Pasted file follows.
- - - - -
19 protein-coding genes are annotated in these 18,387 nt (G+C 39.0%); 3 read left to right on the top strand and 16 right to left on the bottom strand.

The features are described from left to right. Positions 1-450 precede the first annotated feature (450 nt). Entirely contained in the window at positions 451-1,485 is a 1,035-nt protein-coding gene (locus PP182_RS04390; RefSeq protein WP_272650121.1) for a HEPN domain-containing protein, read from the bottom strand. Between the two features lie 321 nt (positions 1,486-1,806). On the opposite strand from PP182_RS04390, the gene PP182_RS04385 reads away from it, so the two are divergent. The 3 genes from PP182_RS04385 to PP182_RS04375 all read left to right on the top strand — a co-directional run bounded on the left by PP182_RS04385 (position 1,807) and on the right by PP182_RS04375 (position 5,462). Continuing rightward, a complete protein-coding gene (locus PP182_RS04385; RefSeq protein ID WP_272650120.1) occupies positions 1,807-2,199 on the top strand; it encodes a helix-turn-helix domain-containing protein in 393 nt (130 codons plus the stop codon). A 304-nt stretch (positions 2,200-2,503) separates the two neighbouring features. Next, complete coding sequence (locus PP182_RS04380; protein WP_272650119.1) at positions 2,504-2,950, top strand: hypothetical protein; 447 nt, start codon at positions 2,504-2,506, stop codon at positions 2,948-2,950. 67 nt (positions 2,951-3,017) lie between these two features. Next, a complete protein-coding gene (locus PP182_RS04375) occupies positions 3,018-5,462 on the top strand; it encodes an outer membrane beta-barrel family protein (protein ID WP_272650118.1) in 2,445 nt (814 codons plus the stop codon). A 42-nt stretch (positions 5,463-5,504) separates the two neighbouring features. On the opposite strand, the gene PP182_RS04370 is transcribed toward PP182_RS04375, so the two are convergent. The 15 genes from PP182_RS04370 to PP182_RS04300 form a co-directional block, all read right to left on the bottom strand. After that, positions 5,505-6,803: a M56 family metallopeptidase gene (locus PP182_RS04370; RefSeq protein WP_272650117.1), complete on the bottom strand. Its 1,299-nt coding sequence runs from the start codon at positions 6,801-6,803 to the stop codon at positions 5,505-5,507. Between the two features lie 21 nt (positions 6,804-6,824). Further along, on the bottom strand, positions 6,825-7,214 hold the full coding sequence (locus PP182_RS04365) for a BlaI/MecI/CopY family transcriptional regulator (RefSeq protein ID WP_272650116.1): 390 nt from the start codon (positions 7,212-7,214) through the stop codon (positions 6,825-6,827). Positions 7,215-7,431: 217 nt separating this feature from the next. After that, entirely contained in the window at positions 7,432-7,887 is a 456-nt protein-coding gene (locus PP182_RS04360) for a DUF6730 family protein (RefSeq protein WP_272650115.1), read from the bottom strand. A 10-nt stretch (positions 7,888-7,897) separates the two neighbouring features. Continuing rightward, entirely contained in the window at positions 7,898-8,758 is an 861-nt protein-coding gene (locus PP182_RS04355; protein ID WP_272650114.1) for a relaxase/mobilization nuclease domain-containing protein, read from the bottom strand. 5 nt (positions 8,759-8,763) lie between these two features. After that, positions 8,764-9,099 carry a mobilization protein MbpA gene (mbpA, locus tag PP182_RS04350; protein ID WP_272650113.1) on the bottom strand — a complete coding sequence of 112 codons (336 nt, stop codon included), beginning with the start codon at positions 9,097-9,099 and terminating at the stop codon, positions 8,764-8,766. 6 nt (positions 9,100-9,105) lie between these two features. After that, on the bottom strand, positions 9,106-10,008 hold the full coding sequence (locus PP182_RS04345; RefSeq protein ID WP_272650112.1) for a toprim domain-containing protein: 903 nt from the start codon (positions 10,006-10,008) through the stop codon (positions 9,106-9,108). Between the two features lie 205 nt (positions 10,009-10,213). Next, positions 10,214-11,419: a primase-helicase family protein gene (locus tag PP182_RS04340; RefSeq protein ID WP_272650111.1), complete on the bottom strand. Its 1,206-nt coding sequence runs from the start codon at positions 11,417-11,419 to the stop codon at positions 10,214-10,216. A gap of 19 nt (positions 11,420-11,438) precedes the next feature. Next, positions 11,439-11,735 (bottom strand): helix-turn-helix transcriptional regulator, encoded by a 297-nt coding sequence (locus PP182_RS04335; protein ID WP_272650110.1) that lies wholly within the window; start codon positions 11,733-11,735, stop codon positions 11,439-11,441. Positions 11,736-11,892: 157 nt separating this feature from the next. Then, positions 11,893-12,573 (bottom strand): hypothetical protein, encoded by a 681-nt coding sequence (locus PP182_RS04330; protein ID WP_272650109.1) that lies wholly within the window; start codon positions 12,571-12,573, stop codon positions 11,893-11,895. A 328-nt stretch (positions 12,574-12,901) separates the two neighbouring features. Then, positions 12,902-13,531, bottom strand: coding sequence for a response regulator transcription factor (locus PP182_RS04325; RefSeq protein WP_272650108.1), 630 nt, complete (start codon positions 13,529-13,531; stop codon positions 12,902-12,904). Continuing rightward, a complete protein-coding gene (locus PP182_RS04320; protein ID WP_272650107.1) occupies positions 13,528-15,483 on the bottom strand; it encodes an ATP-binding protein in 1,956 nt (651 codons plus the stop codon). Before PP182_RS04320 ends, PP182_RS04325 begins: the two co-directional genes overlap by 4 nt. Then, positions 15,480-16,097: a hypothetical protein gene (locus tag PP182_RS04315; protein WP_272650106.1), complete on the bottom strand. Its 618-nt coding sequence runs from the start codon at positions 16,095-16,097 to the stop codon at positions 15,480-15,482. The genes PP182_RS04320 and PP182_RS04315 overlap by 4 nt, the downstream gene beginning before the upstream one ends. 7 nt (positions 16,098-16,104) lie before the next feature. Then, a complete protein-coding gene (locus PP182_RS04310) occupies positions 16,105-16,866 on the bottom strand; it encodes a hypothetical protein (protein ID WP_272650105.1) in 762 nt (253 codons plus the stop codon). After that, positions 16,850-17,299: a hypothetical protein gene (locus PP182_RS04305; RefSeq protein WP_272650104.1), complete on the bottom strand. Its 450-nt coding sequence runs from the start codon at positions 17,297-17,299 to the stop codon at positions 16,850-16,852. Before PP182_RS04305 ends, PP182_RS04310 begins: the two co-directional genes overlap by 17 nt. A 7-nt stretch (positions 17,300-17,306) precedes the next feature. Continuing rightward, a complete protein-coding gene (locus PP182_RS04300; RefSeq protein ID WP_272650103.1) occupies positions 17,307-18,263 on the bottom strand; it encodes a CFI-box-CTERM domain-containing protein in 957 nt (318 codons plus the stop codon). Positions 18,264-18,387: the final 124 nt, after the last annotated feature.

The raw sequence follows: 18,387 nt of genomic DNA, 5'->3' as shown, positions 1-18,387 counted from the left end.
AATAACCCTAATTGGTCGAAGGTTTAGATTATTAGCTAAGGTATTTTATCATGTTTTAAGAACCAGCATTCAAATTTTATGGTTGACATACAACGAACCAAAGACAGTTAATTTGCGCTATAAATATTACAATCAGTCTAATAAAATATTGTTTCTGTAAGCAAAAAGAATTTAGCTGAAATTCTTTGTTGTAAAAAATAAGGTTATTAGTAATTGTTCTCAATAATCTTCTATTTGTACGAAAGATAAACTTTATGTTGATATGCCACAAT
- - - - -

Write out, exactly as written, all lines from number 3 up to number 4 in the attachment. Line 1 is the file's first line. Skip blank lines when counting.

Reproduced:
The raw sequence follows: 18,387 nt of genomic DNA, 5'->3' as shown, positions 1-18,387 counted from the left end.
AATAACCCTAATTGGTCGAAGGTTTAGATTATTAGCTAAGGTATTTTATCATGTTTTAAGAACCAGCATTCAAATTTTATGGTTGACATACAACGAACCAAAGACAGTTAATTTGCGCTATAAATATTACAATCAGTCTAATAAAATATTGTTTCTGTAAGCAAAAAGAATTTAGCTGAAATTCTTTGTTGTAAAAAATAAGGTTATTAGTAATTGTTCTCAATAATCTTCTATTTGTACGAAAGATAAACTTTATGTTGATATGCCACAAT